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In Canada, a renewed effort is under way to establish closer economic ties with China.

Several Chinese banks are in the midst of regulatory applications to expand operations in Canada. The Toronto Stock Exchange and Shenzhen Stock Exchange are working to ease the movement of money between the two countries.

Ant Financial, meanwhile, is working to expand its Alipay mobile payment service in Canada, saying it can help Chinese tourists use a familiar tool to buy goods. The company also wants to expand into cross-border money transfers, supply-chain financing and investment products in Canada, Ant Financial chief strategy officer Chen Long told The Globe and Mail last year in Hangzhou, at the Alibaba headquarters, where chief executive Jack Ma met with Prime Minister Justin Trudeau.

The use of Sesame Credit reports in visa applications is separate from Ant’s broader aims in Canada, a company representative said.

Sesame Credit issues users a score from 350 to 950. Canada won’t rely on the specific number and “no priority is given to applicants with high credit scores,” Ms. Fénelon said, although only users with high scores – more than 750 – can apply.

In the application process, a user enters personal details, including passport and cellphone numbers, then allows their picture to be taken for a facial-recognition scan. Moments later, Ant Financial e-mails a report that can be submitted to visa authorities. It includes details of a person’s spending and assets with Ant Financial. From start to finish, it takes five minutes.

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Although Sesame doesn’t survey a person’s entire financial holdings, it has effectively become China’s credit rater, “because there’s no other standard,” said Martin Chorzempa, a research fellow at the Peterson Institute for International Economics, a Washington-based non-profit.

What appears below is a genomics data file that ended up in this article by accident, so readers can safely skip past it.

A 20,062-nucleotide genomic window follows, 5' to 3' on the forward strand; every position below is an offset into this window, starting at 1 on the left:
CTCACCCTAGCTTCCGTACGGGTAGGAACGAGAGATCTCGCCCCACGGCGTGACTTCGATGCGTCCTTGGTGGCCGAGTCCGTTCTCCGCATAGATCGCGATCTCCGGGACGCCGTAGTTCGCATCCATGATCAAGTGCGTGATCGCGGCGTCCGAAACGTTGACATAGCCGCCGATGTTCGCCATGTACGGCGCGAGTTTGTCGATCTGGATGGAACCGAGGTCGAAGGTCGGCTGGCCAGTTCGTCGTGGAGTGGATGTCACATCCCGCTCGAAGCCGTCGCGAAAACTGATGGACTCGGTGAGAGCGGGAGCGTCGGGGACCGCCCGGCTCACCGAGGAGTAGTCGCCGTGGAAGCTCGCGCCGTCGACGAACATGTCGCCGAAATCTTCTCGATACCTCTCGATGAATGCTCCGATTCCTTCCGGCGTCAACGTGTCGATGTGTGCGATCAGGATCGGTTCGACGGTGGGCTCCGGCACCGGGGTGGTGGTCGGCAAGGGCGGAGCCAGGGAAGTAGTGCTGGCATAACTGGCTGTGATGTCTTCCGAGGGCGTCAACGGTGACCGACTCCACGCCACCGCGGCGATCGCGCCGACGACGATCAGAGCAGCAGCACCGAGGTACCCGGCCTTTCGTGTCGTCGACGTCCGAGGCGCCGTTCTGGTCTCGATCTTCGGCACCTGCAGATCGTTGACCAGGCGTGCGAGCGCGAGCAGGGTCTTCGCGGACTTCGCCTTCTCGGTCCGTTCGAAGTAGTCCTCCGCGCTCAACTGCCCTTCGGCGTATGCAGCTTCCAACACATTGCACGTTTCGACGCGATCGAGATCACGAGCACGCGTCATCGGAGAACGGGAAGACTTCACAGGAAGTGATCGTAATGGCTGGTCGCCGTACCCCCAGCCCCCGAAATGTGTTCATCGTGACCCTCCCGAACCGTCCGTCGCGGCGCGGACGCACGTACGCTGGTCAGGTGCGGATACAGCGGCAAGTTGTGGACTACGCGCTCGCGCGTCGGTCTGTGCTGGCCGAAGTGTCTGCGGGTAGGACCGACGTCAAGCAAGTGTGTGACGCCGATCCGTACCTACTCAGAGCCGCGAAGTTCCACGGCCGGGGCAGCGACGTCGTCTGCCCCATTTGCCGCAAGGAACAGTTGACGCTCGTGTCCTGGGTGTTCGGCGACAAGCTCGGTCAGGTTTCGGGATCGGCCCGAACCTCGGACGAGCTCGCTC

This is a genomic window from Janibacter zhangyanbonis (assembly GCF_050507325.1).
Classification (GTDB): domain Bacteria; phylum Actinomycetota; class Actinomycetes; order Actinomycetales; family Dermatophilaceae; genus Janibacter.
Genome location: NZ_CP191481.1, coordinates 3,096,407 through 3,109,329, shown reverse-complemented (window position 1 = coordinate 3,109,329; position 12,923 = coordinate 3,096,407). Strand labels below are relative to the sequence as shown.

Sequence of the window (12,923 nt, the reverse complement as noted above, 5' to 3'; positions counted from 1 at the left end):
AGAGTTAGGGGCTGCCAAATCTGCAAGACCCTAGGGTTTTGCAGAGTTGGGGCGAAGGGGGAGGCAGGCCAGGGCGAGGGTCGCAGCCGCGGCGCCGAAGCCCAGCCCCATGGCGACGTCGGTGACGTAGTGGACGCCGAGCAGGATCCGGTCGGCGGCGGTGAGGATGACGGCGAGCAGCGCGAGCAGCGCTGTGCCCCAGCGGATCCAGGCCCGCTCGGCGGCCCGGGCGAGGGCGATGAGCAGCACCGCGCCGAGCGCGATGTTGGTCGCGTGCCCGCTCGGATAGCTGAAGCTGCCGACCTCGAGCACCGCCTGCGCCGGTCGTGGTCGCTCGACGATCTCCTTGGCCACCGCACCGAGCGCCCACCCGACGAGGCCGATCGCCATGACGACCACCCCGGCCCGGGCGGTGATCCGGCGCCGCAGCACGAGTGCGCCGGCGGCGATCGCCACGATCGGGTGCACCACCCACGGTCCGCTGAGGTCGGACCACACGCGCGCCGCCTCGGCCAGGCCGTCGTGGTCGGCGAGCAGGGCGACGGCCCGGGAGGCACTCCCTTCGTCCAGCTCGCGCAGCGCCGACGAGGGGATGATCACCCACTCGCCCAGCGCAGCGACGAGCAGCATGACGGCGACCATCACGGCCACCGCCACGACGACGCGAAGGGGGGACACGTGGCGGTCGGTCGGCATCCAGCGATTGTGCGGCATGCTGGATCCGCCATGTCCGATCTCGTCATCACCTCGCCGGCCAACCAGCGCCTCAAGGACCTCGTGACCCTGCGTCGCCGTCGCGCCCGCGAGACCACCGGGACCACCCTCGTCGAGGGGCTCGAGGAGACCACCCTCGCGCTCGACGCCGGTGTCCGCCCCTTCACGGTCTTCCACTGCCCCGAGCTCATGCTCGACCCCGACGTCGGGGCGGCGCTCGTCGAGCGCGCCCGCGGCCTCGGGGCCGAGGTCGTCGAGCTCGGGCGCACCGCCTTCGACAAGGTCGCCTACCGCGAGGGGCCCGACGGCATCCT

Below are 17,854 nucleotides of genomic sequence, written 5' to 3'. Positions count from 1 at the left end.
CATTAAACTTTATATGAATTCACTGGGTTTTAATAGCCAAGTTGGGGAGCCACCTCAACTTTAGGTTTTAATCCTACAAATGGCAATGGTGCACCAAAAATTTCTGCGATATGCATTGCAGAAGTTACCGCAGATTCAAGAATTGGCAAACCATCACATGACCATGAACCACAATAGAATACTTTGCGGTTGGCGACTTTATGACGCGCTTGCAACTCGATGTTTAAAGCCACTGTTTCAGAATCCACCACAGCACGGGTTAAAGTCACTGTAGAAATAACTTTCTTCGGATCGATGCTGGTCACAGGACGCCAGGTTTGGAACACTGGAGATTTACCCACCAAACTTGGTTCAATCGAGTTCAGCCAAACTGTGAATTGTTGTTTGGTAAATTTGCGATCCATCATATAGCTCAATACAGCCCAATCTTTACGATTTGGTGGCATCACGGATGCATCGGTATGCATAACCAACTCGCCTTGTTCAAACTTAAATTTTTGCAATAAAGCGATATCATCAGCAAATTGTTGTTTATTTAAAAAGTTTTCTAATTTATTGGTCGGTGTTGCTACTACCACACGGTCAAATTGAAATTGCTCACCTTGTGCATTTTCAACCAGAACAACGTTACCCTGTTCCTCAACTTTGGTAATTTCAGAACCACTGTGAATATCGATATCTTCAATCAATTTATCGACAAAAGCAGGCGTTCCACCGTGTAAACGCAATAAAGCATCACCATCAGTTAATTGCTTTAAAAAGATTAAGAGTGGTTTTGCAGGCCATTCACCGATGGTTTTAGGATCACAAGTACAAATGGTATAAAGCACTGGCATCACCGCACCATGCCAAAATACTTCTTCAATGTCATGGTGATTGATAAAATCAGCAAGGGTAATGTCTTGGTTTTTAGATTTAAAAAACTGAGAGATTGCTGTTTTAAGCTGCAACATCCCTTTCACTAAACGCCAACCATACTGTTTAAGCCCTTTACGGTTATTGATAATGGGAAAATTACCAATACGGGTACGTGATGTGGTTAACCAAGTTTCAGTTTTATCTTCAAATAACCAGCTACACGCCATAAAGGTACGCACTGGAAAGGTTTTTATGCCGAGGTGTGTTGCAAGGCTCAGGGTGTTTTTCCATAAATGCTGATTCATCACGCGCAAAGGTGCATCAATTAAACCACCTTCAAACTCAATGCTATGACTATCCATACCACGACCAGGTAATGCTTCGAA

In a country “where many people don’t have traditional credit histories, it is a useful tool,” he said. “It tells you more than just a number in their account. It tells you more about their behaviour.”

That attribute has also raised concern over whether it “is a valid indicator of a person’s financial credit-worthiness, when it measures their behaviour broadly, including who their friends are, or which charities they donate to,” said Maya Wang, senior China researcher for Human Rights Watch. “There are also questions as to whether the scheme is also, in part, an attempt to foster social conformity.”

The potential links between Sesame and China’s looming social-credit system have prompted further worry.

Ms. Fénelon of Immigration, Refugees and Citizenship Canada dismissed those concerns.

The Sesame report is an “evaluation and description of a user’s current credit condition and future default possibilities,” she said. “It is not related to the Chinese government’s social-credit plan.”

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With reporting by Alexandra Li